I feel very fortunate as a worship leader in that I’m sort of an “everyman.” In other words, I sing in a pretty average way. My range (the lowest note I can sing to the highest) is pretty typical for a man. I don’t have the ability to sing super-high notes like Chris Tomlin, so I don’t even try.
Hopefully that means the songs I choose are appropriate for your voice, too.
And I’m not going to ask you to do “vocal calisthenics,” meaning really difficult melody lines that only a professional singer can handle.
That being said, we’re not always going to keep things in the comfy range. Here’s what the bible has to say:
You who bring good news to Zion, go up on a high mountain. You who bring good news to Jerusalem, lift up your voice with a shout, lift it up, do not be afraid.
God’s word says we are to LIFT OUR VOICES with His good news. That means I’m going to challenge you from time to time to sing louder and stronger and higher than your comfort zone may allow.
But as Isaiah says, “do not be afraid.” Be bold! Sing it out! Don’t be afraid to make a mistake. A former pastor used to tell me, “God makes a miracle between your voice and His ears.” The voice He hears is your heart voice. So do your best, and remember — if it’s a challenge for you, it’s a challenge for me, too!
Catchy enough to learn “first time through the chorus”
A song can be singable and appropriate lyrically, yet still be a dud because it’s just not catchy. It’s the reason we don’t sing Gregorian chants. They’re very God-honoring, but not terribly memorable. And I don’t want to burden you with songs that are so complicated that you never want to sing them again.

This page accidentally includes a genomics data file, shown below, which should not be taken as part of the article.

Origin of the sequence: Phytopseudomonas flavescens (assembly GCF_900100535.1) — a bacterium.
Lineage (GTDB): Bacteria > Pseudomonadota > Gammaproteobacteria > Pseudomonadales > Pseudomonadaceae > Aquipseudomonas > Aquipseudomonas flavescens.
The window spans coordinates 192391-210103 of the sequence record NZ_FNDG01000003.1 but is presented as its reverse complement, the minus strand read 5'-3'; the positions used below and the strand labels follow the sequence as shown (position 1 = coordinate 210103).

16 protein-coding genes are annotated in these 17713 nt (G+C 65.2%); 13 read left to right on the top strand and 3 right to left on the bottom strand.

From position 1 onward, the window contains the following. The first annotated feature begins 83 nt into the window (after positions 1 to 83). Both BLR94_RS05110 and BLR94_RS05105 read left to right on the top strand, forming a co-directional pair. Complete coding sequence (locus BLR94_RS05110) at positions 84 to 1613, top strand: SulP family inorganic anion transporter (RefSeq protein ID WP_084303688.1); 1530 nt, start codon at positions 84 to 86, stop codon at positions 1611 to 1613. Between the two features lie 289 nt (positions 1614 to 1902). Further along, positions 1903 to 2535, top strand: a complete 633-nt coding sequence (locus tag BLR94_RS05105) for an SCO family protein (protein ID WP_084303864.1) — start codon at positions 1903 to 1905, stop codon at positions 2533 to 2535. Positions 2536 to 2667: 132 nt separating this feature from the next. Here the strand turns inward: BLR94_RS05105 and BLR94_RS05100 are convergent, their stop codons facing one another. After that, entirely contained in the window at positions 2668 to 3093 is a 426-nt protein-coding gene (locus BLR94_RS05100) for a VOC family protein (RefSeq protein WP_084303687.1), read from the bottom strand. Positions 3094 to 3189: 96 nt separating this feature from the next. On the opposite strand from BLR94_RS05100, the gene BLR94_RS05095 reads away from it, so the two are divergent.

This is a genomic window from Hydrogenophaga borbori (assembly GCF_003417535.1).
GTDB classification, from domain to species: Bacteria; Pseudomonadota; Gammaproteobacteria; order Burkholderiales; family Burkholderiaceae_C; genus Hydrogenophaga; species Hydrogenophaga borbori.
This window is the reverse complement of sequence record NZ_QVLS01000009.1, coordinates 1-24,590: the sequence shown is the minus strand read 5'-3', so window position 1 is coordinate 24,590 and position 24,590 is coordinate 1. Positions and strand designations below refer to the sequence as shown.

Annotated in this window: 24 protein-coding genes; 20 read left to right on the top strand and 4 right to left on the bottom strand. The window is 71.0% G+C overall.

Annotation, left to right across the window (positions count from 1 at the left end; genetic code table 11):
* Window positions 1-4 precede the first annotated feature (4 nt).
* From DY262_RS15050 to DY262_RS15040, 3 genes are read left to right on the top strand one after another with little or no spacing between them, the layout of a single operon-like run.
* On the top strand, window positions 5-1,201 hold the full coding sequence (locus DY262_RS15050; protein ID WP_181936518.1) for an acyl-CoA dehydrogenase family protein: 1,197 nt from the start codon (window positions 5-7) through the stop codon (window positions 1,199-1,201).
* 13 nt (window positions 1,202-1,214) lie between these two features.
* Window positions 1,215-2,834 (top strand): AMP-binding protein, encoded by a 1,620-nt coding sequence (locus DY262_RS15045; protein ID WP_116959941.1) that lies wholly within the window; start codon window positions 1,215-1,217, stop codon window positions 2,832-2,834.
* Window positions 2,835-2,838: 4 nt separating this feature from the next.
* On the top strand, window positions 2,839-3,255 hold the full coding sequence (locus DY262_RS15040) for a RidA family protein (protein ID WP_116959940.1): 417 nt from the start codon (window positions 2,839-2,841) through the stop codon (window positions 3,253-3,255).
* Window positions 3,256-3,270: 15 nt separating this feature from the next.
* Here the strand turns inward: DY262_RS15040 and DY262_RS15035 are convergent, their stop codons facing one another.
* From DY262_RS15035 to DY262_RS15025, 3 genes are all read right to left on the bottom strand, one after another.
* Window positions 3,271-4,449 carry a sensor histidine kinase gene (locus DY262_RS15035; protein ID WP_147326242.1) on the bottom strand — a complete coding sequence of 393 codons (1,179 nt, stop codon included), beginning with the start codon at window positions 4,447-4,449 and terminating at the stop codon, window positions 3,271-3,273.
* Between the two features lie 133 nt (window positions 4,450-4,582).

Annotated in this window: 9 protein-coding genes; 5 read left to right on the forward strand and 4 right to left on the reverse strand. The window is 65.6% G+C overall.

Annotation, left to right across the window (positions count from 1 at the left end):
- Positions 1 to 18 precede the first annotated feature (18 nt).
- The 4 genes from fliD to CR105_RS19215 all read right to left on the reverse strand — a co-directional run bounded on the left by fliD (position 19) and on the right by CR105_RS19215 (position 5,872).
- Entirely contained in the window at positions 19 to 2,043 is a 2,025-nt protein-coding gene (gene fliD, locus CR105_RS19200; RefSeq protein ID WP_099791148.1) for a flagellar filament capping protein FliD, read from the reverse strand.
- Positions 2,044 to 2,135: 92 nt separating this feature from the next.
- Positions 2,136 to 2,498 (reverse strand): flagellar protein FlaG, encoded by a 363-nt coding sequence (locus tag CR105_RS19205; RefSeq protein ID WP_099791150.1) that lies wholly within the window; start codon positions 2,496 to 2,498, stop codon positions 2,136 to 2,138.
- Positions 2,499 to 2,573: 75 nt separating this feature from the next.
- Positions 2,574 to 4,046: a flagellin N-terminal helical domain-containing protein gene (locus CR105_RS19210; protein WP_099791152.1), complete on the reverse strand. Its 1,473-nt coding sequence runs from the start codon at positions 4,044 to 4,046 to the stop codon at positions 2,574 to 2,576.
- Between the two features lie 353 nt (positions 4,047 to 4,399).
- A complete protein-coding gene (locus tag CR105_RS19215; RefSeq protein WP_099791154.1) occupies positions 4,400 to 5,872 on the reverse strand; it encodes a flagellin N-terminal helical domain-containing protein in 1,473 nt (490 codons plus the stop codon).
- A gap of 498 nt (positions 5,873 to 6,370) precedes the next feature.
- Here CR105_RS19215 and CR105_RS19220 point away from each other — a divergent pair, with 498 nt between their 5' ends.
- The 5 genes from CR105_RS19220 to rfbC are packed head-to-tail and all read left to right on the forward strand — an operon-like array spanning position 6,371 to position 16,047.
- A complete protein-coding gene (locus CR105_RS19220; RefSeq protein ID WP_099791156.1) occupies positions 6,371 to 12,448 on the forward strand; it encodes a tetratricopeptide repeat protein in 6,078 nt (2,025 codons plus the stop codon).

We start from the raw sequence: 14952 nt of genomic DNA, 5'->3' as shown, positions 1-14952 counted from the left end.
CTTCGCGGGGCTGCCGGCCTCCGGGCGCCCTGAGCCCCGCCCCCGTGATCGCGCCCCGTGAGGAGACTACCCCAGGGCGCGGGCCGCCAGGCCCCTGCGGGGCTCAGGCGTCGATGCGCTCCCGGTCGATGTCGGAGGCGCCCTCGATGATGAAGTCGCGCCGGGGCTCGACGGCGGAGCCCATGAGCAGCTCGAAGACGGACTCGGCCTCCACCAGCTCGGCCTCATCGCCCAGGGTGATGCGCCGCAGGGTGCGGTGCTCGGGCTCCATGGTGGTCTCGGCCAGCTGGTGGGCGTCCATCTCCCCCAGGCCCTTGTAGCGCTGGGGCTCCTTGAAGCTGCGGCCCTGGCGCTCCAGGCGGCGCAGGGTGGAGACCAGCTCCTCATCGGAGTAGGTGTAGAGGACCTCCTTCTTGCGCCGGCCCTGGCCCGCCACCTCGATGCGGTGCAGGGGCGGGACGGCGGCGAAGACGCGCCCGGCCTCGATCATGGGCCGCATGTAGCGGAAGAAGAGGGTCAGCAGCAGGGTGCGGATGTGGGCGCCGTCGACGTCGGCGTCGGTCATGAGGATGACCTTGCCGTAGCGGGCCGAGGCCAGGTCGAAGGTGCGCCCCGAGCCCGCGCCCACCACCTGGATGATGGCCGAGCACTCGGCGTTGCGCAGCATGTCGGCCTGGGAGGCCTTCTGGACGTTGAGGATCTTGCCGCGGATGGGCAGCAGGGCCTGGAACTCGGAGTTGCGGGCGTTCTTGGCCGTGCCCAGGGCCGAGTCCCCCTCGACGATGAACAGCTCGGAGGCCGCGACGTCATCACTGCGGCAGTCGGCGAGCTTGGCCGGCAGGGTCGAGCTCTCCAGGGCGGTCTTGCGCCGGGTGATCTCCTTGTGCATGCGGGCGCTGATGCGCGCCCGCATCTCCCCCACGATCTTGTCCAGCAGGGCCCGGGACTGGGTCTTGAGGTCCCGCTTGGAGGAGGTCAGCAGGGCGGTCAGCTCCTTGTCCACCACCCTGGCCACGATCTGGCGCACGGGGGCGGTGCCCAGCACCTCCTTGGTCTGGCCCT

The test I use is simple: I call it the one-time-through-the-chorus rule.
In other words, if you’ve heard the song’s chorus once and you can sing it fairly easily the next time around, then it’s a keeper.
Songwriters often call it “the ear-worm effect.” If the song is memorable and stays in your head, it’s probably a good song for worship (assuming it meets the other criteria). Why? Because if the song stays in our heads, then we take worship home with us!
A few years ago, a worship-leader friend of mine in Texas asked me for the chord chart to a song of mine called “Here To Praise You.” He loved the song and wanted to introduce it to his congregation. I was flattered — and happy to send him the chart.
A few weeks later, he called me to tell me about how the song was received by his congregation. “It was amazing,” he said. “After worship, a bunch of little kids were running around the church singing, ‘I’m here to praise You … and nothing’s gonna stand in my way, NO NO!'”
That’s not a victory for Bob. It’s a victory for God. Any time our worship follows us home, God wins!
What you can take from all this
First, when we introduce a new song, look at the lyrics on the screen and think about what they’re saying to you. How do they make you feel about God? What do they say about Him?
As you listen to the song, try to sing it with us, even if you don’t know it. Offer Him your heart as you sing. Don’t worry about singing the wrong note or the wrong word or in the wrong timing. God listens to your heart — and He loves the sound.
Finally, try not to judge — the song, the band, the singing, the sound operator, the video, anything. This isn’t American Idol. We’re not here to critique each other. We’re here to make a joyful noise to our Lord.
In all things, focus on Him, and your worship will soar.by